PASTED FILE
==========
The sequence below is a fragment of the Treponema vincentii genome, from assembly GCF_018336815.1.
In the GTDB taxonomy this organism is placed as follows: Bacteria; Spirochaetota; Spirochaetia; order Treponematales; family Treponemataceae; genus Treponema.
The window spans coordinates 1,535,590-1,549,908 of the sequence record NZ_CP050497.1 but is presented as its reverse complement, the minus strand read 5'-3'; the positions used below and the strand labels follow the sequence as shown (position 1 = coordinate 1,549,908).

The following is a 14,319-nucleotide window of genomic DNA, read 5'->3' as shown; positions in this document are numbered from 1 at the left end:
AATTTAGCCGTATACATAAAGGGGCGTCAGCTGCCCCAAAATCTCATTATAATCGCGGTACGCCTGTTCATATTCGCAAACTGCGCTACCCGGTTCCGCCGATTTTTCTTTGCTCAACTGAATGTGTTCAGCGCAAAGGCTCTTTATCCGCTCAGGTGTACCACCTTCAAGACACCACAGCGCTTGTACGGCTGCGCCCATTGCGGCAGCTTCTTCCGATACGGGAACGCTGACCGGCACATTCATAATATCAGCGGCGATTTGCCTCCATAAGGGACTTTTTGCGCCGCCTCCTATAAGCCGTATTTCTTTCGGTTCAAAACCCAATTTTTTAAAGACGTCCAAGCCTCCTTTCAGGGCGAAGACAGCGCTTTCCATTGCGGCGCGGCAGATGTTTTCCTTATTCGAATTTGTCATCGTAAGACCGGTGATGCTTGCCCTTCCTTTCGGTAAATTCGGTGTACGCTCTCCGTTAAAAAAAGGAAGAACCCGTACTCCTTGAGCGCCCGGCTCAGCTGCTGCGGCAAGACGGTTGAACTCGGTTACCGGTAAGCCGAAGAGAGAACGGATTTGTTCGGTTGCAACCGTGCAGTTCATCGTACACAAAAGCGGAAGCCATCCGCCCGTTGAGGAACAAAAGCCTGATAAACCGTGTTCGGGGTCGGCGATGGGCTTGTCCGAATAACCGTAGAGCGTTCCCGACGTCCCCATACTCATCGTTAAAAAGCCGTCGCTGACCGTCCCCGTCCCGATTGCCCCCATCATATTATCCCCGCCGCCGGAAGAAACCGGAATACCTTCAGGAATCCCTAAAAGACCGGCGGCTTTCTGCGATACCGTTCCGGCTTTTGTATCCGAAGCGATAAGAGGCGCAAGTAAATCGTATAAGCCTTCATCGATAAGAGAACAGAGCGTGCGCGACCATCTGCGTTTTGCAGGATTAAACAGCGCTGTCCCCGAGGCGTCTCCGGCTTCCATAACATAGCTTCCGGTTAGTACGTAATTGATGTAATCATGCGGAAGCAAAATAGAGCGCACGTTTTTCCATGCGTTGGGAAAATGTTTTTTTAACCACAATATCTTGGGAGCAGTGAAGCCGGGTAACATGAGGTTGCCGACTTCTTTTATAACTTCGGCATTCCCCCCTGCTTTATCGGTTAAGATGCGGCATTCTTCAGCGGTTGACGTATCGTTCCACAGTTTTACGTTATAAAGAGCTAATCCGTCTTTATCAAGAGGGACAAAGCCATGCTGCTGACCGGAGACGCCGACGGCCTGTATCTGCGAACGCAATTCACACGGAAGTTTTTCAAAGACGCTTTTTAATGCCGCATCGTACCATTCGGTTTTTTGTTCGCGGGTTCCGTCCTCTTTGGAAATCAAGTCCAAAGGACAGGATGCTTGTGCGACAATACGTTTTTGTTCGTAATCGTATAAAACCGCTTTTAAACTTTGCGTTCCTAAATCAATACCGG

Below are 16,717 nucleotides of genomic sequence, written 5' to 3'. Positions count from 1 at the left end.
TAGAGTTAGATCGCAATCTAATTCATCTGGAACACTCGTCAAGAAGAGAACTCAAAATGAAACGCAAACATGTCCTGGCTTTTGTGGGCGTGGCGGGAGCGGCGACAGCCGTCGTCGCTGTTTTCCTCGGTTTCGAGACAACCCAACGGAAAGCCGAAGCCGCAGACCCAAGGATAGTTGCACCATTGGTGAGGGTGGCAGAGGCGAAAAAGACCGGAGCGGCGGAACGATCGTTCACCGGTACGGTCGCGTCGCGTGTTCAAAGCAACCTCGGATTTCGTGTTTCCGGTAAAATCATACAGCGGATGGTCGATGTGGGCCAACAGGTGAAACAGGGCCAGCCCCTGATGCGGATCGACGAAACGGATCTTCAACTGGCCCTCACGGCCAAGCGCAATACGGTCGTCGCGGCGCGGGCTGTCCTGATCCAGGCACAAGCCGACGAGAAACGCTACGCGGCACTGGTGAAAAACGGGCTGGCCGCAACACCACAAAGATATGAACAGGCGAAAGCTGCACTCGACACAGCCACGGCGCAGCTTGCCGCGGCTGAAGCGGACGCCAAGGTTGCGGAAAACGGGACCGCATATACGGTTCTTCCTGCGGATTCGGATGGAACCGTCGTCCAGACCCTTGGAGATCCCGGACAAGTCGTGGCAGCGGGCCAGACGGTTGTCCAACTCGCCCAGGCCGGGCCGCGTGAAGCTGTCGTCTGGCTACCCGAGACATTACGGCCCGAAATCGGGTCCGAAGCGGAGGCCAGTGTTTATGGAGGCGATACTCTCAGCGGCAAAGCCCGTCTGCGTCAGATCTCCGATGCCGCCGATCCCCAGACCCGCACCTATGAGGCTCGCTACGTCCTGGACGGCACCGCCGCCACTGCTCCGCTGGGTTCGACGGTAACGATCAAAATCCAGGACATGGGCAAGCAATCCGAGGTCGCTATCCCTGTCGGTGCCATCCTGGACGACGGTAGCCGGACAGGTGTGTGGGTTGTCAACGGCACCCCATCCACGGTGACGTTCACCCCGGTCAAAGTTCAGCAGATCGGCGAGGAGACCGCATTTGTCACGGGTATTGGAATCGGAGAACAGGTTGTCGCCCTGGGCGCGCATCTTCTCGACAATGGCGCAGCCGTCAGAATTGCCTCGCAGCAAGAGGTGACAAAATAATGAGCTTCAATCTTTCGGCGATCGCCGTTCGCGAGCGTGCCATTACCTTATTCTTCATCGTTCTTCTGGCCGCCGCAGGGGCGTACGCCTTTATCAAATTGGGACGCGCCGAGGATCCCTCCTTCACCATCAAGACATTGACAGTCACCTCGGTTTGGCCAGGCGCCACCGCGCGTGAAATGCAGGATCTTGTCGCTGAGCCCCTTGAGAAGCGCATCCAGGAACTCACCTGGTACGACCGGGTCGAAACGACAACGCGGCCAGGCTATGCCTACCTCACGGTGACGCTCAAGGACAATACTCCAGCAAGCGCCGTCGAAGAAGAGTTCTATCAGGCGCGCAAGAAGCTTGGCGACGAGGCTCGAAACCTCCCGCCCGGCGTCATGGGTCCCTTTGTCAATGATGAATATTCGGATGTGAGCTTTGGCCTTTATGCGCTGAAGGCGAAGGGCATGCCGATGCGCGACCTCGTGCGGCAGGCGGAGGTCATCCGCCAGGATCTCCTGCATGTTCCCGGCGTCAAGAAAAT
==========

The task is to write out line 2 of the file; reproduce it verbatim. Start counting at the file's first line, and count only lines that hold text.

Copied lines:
In the GTDB taxonomy this organism is placed as follows: Bacteria; Spirochaetota; Spirochaetia; order Treponematales; family Treponemataceae; genus Treponema.